Adventures In Smoking

 Assembling the pieces

Assembling the pieces

After a recent fishing trip I found myself furnished with a rather fine rainbow trout; it didn't feel like a whole-cooked fish kind of night so I thought it was the perfect time to have a crack at smoking. I managed to cobble together a smoker from things I had lying around and made a recipe inspired by the Whole Larder Love book and various episodes of River Cottage. It was surprisingly easy and I'm very happy to report that the results were spectacular.

Building Your Smoker

  • For the main chamber of the smoker I used the tin from some Royal Dansk Danish Butter Cookies, the kind you always find yourself with but can never quite remember where they came from. I pierced holes in the lid to let the smoke out.
  • For the smoking rack I used a baker's cooling rack and cut it into a circle the same diameter as the tin. I left a couple of centimeters on a few of the horizontal bars and bent them over so that the rack sat away from the bottom of the tin.
  • I put a couple of handfuls of shavings into the bottom of the tin. There seems to be a lot of discussion about the best wood to use for this, but I had a pile  left over from carving spoons which I used, it was mainly birch.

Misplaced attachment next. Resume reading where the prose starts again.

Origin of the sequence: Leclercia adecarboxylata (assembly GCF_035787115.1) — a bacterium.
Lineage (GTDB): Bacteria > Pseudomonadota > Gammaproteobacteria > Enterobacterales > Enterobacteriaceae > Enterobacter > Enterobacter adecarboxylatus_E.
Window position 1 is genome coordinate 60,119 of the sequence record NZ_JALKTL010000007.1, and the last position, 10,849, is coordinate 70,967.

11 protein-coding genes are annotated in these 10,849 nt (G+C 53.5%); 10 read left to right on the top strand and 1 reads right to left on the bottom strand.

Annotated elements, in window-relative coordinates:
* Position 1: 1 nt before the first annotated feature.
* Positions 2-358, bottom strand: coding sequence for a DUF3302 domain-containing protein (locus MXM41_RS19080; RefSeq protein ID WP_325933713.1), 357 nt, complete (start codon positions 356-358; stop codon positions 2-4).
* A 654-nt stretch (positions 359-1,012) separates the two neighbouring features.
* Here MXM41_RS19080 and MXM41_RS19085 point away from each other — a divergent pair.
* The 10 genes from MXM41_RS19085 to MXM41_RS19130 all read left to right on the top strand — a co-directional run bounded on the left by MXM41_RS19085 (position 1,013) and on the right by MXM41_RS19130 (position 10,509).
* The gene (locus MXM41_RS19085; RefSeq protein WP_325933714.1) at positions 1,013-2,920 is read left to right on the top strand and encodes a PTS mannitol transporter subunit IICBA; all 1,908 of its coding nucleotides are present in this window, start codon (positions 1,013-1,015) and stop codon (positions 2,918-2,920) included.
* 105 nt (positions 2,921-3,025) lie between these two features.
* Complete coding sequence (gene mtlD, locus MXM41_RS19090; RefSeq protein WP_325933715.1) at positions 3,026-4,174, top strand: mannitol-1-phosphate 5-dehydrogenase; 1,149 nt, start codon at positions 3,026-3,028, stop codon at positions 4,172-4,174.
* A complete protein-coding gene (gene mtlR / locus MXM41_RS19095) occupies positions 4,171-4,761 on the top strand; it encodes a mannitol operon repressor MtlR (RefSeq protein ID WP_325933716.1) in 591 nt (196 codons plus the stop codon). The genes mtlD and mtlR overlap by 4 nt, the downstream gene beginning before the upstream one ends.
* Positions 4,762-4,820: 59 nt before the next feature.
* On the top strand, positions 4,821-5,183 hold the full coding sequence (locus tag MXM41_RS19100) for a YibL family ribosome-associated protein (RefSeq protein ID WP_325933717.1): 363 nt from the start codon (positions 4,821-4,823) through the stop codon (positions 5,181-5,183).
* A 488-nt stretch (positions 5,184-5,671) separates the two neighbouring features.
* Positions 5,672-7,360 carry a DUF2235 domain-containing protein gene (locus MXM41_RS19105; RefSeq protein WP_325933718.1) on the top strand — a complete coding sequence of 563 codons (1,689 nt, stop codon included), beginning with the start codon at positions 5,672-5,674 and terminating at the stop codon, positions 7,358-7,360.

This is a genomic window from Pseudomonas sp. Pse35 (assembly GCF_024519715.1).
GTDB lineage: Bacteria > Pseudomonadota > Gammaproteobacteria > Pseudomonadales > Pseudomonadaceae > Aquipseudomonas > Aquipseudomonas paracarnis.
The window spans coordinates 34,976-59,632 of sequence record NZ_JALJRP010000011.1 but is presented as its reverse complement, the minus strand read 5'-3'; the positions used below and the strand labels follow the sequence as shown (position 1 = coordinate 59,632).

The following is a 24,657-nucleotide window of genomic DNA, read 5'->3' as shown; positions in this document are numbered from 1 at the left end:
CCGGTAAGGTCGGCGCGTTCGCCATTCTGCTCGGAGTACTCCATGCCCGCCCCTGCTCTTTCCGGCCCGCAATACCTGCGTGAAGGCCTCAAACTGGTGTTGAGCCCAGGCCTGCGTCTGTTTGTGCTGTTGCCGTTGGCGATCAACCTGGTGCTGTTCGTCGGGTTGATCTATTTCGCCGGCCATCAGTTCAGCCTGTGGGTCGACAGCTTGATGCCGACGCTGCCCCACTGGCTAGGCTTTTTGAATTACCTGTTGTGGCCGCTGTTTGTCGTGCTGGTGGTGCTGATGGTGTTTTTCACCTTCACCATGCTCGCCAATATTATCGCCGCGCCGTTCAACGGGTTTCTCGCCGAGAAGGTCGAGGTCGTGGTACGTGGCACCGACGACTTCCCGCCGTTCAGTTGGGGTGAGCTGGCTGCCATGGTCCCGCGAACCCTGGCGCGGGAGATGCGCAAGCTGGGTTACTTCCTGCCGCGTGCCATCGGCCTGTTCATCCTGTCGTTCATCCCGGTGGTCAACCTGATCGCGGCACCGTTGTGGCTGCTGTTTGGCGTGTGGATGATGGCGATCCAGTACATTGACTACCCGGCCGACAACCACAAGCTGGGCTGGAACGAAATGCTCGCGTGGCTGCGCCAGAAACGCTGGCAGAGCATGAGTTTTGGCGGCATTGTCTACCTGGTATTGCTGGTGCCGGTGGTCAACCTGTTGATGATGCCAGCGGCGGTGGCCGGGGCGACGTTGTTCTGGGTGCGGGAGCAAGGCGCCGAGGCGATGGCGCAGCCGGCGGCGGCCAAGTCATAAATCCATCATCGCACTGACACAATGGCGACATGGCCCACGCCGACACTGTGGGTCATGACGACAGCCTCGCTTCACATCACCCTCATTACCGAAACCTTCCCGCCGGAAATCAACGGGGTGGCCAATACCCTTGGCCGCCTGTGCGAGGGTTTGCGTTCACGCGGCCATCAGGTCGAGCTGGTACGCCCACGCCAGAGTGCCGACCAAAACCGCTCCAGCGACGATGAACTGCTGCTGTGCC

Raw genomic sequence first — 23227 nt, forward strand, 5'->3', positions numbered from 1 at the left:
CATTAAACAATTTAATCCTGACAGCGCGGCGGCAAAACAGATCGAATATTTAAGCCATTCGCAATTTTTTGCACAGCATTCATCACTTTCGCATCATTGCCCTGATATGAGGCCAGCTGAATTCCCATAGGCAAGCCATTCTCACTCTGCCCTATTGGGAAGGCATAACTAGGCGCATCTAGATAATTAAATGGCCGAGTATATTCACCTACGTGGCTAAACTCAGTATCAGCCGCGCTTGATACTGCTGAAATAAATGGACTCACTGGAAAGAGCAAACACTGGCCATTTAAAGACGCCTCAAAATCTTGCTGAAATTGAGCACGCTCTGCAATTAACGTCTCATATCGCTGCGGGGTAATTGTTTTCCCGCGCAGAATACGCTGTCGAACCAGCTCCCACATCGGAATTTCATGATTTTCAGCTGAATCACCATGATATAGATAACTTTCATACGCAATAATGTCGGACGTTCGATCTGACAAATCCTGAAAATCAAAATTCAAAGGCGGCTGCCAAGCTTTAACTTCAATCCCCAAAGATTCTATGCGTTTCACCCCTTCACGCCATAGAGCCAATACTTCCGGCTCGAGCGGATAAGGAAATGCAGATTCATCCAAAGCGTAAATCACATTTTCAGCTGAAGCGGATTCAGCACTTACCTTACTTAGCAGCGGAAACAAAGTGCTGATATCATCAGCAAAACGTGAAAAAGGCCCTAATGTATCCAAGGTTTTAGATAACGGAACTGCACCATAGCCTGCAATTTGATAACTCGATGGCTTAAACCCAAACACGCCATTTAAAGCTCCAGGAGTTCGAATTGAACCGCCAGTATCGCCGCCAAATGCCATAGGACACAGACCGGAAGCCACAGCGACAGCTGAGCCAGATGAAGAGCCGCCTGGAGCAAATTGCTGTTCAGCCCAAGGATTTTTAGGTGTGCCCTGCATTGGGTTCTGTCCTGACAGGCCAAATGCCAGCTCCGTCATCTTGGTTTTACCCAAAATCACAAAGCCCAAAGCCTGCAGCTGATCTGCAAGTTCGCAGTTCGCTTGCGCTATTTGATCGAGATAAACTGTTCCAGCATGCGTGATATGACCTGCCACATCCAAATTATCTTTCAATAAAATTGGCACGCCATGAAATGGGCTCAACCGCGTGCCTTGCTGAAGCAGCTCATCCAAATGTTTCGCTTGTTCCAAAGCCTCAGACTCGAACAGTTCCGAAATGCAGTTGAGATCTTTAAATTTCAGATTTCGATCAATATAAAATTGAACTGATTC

• For a heat source I had the burner from my Trangia. You can use a gas hob or stove top but I didn't want to stink the house out with smoke so a portable option was preferable.
 Ready

Ready

Cooking Method

  • Firstly I descaled, cleaned and filleted the trout.
  • I made a rub that was 2 parts salt and 1 part brown sugar and gave the fish an all over coating. This was left in a sealed Tupperware container overnight in the fridge.
  • The next evening I washed the fish, removing the excess rub and patted it dry.
  • I placed the fillet inside the tin skin side down, closed the lid and lit the burner.
  • After a couple of minutes smoke was billowing out of the holes in the lid. I gave each fillet about 10-12 minutes which seemed perfect.
 The finished piece.

The finished piece.

The fish was moist and tender, and it crumbled perfectly. It had a deep-infused smokiness and that salty smoked-fish tang. It was so morish I wolfed the first fillet down immediately. I saved the second for breakfast and had it on an English muffin with a poached egg. Perfect.

Posted on March 6, 2017 and filed under Recipe.